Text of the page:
- That during the time period in which the assassination plot was organized, Suharto (as commander of Kostrad) had made a habit of acting in a duplicitous manner: while Suharto was privy to command decisions in Confrontation, the intelligence chief of his unit Ali Murtopo had been making connections and providing information to the hostile governments of Malaysia, Singapore, United Kingdom, and the United States through an espionage operation run by Benny Moerdani in Thailand. Murdani later became a spy chief in Suharto's government.
Anderson's theory, for all the exhaustive research it has entailed, still leaves open a number of questions of interpretation. If, as Anderson believes, Suharto did have inside knowledge of the G30S plot, this still leaves open several possibilities: (1) that Suharto had truly taken part in the plot and defected; (2) that he had been acting as a spy for the Council of Generals; or (3) that he was uninterested completely in the factional struggle of G30S and Council of Generals. Given that Suharto has since died these questions are unlikely to be answered easily.
Suharto with support from the United States
Professor Dale Scott alleges that the entire movement was designed to allow for Suharto's response. He draws attention to the fact the side of Lapangan Merdeka on which KOSTRAD was situated was not occupied, and that only those generals who might have prevented Suharto seizing power (except Nasution) were kidnapped. Scott also discusses the relationship between Suharto and three of the Army battalions involved in the coup, which were under his command and staffed by US-trained soldiers. He notes that these battalions switched sides during the rebellion, working to both instigate and quell the coup.
He also alleges that the fact that the generals were killed near an air force base where PKI members had been trained allowed him to shift the blame away from the Army. He links the support given by the CIA to anti-Sukarno rebels in the 1950s to their later support for Suharto and anti-communist forces. He points out that training in the US of Indonesian Army personnel continued even as overt military assistance dried up, and contends that the US contributed substantial covert aid, noting that the US military presence in Djakarta was at an all time high in 1965, and that the US government delivered a shipment of 200 military aircraft to the Indonesian Army the summer before the coup. Scott also implicates the CIA in the destabilization of the Indonesian economy in 1965, and notes that investment by US corporations in Indonesia increased in the months prior to the movement, which he argues indicates US foreknowledge of the plot.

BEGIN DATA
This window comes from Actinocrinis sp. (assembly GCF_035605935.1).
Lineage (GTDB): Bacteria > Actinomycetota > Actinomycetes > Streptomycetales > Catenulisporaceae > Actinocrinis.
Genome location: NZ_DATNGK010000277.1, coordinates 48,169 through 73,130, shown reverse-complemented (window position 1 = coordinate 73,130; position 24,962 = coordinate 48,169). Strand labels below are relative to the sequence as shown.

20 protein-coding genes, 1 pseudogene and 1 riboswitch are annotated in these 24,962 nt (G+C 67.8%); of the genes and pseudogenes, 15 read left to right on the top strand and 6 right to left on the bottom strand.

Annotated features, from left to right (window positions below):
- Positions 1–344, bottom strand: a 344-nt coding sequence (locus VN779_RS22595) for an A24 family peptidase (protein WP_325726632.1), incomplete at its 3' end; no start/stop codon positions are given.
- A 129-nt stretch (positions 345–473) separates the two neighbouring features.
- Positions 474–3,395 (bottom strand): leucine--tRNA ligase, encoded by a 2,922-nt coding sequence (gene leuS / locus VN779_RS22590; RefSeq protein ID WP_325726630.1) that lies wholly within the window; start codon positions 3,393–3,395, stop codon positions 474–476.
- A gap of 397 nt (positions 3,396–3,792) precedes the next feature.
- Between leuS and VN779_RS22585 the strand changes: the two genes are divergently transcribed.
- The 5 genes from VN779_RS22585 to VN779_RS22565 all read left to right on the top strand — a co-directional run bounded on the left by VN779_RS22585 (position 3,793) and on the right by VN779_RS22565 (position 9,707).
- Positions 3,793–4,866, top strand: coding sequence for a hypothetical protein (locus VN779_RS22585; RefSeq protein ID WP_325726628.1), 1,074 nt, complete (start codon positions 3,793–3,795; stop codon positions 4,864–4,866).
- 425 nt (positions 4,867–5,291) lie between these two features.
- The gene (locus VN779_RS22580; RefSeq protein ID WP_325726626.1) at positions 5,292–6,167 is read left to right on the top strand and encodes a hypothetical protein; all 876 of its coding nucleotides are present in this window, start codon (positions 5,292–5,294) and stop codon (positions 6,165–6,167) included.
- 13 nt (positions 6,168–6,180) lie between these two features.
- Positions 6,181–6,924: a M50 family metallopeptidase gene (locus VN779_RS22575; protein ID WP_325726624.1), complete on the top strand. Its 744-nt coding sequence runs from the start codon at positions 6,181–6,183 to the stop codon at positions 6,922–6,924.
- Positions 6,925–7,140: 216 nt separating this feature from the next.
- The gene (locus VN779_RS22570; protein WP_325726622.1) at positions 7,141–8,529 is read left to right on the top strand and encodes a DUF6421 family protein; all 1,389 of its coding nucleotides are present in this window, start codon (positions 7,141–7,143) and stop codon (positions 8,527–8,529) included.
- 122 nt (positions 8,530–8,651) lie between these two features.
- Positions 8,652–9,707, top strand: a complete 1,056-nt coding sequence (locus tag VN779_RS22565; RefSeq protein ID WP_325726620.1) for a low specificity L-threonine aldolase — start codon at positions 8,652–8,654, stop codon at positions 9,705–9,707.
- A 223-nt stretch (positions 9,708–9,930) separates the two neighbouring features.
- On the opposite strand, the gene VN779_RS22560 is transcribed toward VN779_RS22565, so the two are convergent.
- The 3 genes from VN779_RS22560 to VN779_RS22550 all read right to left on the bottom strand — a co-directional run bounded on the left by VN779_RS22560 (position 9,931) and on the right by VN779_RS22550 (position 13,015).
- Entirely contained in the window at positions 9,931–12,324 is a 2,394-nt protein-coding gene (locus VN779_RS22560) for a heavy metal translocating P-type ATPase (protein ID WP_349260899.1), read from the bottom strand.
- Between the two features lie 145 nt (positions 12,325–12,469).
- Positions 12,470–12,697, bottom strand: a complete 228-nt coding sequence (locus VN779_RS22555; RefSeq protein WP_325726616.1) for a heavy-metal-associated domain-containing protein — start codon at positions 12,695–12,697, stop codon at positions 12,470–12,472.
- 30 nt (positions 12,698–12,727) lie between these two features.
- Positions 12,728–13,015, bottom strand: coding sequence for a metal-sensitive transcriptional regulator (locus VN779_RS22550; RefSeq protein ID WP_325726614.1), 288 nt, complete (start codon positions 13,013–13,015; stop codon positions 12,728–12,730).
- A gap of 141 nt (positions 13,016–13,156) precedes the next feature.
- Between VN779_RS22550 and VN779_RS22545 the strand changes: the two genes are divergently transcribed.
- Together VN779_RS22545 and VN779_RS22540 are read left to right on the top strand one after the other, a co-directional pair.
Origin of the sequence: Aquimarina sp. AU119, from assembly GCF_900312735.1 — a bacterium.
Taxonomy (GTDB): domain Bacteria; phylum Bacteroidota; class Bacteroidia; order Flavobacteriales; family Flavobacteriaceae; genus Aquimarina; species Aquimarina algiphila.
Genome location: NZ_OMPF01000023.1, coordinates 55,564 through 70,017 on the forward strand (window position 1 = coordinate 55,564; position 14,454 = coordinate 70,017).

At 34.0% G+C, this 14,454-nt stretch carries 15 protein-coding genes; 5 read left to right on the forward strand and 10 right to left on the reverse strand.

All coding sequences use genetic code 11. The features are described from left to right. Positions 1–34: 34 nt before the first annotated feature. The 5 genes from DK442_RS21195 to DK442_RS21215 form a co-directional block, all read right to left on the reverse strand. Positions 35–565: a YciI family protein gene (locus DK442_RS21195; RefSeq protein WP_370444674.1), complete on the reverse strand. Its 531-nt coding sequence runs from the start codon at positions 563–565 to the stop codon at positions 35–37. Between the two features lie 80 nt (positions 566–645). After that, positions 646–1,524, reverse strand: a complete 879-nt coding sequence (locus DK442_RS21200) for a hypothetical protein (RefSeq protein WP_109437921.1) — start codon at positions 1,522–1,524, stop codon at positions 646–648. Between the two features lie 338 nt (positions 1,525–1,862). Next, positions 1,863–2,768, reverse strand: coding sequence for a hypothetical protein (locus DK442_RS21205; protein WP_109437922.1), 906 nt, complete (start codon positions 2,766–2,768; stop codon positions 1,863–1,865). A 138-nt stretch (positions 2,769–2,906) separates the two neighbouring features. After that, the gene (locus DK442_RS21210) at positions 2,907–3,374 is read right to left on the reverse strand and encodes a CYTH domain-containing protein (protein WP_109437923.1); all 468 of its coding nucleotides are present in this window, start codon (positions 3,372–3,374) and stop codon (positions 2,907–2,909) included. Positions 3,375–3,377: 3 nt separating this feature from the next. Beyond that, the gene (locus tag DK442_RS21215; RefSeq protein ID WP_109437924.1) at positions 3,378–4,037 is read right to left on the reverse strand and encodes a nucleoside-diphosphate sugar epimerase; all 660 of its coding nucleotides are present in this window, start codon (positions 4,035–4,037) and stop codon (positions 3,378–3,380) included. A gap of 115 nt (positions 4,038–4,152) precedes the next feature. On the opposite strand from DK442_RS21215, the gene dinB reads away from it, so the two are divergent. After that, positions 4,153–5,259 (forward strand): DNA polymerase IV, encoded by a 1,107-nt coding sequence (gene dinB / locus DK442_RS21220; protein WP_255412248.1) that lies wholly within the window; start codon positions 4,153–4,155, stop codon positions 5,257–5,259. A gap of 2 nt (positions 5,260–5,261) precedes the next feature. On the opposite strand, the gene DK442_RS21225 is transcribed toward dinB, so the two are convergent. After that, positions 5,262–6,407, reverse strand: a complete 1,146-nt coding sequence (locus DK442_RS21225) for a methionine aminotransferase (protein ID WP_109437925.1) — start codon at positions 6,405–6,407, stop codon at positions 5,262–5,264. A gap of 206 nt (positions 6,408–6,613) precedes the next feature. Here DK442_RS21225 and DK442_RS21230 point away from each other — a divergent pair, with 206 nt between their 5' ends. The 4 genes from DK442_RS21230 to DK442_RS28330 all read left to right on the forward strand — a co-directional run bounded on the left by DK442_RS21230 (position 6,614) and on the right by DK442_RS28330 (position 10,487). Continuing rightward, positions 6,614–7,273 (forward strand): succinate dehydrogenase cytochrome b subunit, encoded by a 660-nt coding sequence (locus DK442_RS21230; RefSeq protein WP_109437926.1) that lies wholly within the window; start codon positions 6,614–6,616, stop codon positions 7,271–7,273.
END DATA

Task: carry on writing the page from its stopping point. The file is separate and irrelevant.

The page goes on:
Another damaging revelation came to light when it emerged that one of the main plotters, Col Latief, was a close associate of Suharto, as were other key figures in the movement, and that Latief actually visited Suharto on the night before the murders (Wertheim, 1970)
The role of the United Kingdom's Foreign Office and MI6 intelligence service has also come to light, in a series of exposés by Paul Lashmar and Oliver James in The Independent newspaper beginning in 1997. These revelations have also come to light in journals on military and intelligence history.
The revelations included an anonymous Foreign Office source stating that the decision to unseat Pres. Sukarno was made by Prime Minister Harold Macmillan then executed under Prime Minister Harold Wilson. According to the exposés, the United Kingdom had already become alarmed with the announcement of the Konfrontasi policy. It has been claimed that a CIA memorandum of 1962 indicated that Prime Minister Macmillan and President John F. Kennedy were increasingly alarmed by the possibility of the Confrontation with Malaysia spreading, and agreed to "liquidate President Sukarno, depending on the situation and available opportunities." However, the documentary evidence does not support this claim.